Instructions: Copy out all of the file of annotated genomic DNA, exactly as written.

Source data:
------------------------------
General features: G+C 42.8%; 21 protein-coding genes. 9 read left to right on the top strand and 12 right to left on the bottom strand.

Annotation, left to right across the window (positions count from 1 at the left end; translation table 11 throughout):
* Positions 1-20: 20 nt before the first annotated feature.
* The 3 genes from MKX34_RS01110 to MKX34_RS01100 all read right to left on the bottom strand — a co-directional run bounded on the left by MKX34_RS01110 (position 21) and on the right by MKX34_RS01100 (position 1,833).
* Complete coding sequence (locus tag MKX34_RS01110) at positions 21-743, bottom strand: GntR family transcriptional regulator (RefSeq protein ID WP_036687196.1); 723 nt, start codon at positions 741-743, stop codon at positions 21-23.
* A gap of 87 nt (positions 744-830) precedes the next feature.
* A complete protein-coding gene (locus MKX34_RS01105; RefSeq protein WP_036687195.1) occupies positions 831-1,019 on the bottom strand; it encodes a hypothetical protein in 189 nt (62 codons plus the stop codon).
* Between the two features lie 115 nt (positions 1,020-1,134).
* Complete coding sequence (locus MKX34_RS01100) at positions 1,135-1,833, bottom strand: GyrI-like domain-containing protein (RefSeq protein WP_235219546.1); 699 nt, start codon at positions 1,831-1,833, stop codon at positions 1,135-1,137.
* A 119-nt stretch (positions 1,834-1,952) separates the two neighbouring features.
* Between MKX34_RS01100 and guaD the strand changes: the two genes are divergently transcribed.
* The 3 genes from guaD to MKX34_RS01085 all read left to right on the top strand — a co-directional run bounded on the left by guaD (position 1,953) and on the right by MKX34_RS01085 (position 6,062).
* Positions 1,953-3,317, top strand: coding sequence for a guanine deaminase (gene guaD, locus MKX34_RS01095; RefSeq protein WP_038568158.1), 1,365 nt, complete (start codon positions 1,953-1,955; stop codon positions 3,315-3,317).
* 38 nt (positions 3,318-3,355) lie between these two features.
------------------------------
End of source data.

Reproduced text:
General features: G+C 42.8%; 21 protein-coding genes. 9 read left to right on the top strand and 12 right to left on the bottom strand.

Annotation, left to right across the window (positions count from 1 at the left end; translation table 11 throughout):
* Positions 1-20: 20 nt before the first annotated feature.
* The 3 genes from MKX34_RS01110 to MKX34_RS01100 all read right to left on the bottom strand — a co-directional run bounded on the left by MKX34_RS01110 (position 21) and on the right by MKX34_RS01100 (position 1,833).
* Complete coding sequence (locus tag MKX34_RS01110) at positions 21-743, bottom strand: GntR family transcriptional regulator (RefSeq protein ID WP_036687196.1); 723 nt, start codon at positions 741-743, stop codon at positions 21-23.
* A gap of 87 nt (positions 744-830) precedes the next feature.
* A complete protein-coding gene (locus MKX34_RS01105; RefSeq protein WP_036687195.1) occupies positions 831-1,019 on the bottom strand; it encodes a hypothetical protein in 189 nt (62 codons plus the stop codon).
* Between the two features lie 115 nt (positions 1,020-1,134).
* Complete coding sequence (locus MKX34_RS01100) at positions 1,135-1,833, bottom strand: GyrI-like domain-containing protein (RefSeq protein WP_235219546.1); 699 nt, start codon at positions 1,831-1,833, stop codon at positions 1,135-1,137.
* A 119-nt stretch (positions 1,834-1,952) separates the two neighbouring features.
* Between MKX34_RS01100 and guaD the strand changes: the two genes are divergently transcribed.
* The 3 genes from guaD to MKX34_RS01085 all read left to right on the top strand — a co-directional run bounded on the left by guaD (position 1,953) and on the right by MKX34_RS01085 (position 6,062).
* Positions 1,953-3,317, top strand: coding sequence for a guanine deaminase (gene guaD, locus MKX34_RS01095; RefSeq protein WP_038568158.1), 1,365 nt, complete (start codon positions 1,953-1,955; stop codon positions 3,315-3,317).
* 38 nt (positions 3,318-3,355) lie between these two features.